While in Greece or five books you ought to read
Early summer morning, cruising on the calm Ionian Sea, between islands bathed in the misty air and suspended between the clear blue sky and dark blue sea, I see the infinite blue and I carry five books in my suitcase, five books about Greece, set in its recent history, which should be read while in Greece, the land where gods chose to live and writers chose to write, and I begin to read.
In 1939, Miller, now 47, having already written his best-known works — Tropic of Cancer, Tropic of Capricorn — leaves Paris, goes to Greece, invited by his close friend Lawrence Durrell, and is inspired. He stays at the Durrell’s house on the island of Corfu and visits the “navels of the human spirit”: Mycenae, Knossos, and Delphi. He is ecstatic. He writes a travelogue, The Colossus of Maroussi (1941), a journey through the prewar countryside of Greece. He writes: “It’s good to be just plain happy.”
However, happiness quickly fades with the start of the Second World War. In Apartment in Athens (1945), Glenway Wescott tells the story of a Greek couple sharing their Athenian apartment with a German officer, during the Axis occupation of Greece. It is a story of an unusual relationship, of identity and power, and, as Ira Du Bois Johnson writes in her essay on Wescott’s work, of the “perception of what is to be won or lost during war.”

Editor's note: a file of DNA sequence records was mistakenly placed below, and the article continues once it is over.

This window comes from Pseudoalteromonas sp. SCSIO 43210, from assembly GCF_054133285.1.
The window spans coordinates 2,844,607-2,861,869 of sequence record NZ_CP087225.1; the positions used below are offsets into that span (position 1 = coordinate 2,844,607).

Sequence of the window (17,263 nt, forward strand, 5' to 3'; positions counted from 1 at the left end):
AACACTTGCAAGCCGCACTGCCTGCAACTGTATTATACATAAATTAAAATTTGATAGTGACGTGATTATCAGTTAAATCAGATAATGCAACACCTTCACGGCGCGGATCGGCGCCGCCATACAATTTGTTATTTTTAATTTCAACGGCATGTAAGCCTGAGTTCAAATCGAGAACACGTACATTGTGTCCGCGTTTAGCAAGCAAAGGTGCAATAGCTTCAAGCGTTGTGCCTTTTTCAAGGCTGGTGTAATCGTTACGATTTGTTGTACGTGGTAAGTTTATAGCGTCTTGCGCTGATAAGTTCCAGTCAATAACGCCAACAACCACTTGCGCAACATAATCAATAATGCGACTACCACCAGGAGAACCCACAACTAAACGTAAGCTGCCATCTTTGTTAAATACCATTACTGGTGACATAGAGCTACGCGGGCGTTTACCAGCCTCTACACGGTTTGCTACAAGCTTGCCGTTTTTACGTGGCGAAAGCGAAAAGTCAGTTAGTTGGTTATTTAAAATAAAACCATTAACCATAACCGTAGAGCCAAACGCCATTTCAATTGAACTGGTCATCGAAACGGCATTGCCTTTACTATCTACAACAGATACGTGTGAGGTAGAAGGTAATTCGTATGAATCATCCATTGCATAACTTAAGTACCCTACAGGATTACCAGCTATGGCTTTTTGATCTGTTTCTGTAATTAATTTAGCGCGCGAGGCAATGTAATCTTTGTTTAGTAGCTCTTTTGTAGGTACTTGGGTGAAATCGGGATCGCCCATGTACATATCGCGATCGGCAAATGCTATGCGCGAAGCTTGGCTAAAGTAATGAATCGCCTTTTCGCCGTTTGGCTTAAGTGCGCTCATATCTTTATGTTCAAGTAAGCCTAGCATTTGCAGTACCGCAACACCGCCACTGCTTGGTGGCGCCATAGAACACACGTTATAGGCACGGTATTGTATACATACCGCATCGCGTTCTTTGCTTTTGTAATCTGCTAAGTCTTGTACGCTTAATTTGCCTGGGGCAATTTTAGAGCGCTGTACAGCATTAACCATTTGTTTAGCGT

John Fowles spent two years teaching English on the Greek island of Spetses, close to the Peloponnese, the island of re-enactments of naval battles. In his first novel, The Magus (1965), a metafictional thriller, Nicholas Urfe, a young British teacher, living on a Greek island, is subjected by a Maurice Conchis, a wealthy Greek, to psychological games, games called “godgame”, games in which the Nazi occupation and scenes of Greek myths are absurdly re-enacted. Micheal Cain is a brilliant Nicholas; Anthony Quinn a great Maurice.
Recent Greece, a language cult, characters and murders and sacrifices, all the elements of Don DeLillo’s mystery novel
The Names (1982) set mostly in Greece. Three years living in Greece and travelling in the Middle East, three years to write his seventh novel about language and about speech. Later, in an interview, DeLillo will say “there were periods in Greece when I tasted and saw and heard with much more sharpness and clarity than I’d ever done before or since.”
And to finish the list of books to be read in Greece, to conclude my stay in the land of gods, to close the circle, I read Lawrence Durrell’s novel Prospero’s Cell (2001). In his diary, Durrell explores his prewar memories of Corfu, an island in the Ionian Sea. He writes about its people, his friends, its landscapes, his house, opening with “Somewhere between Calabria and Corfu the blue really begins.” I can see the infinite blue.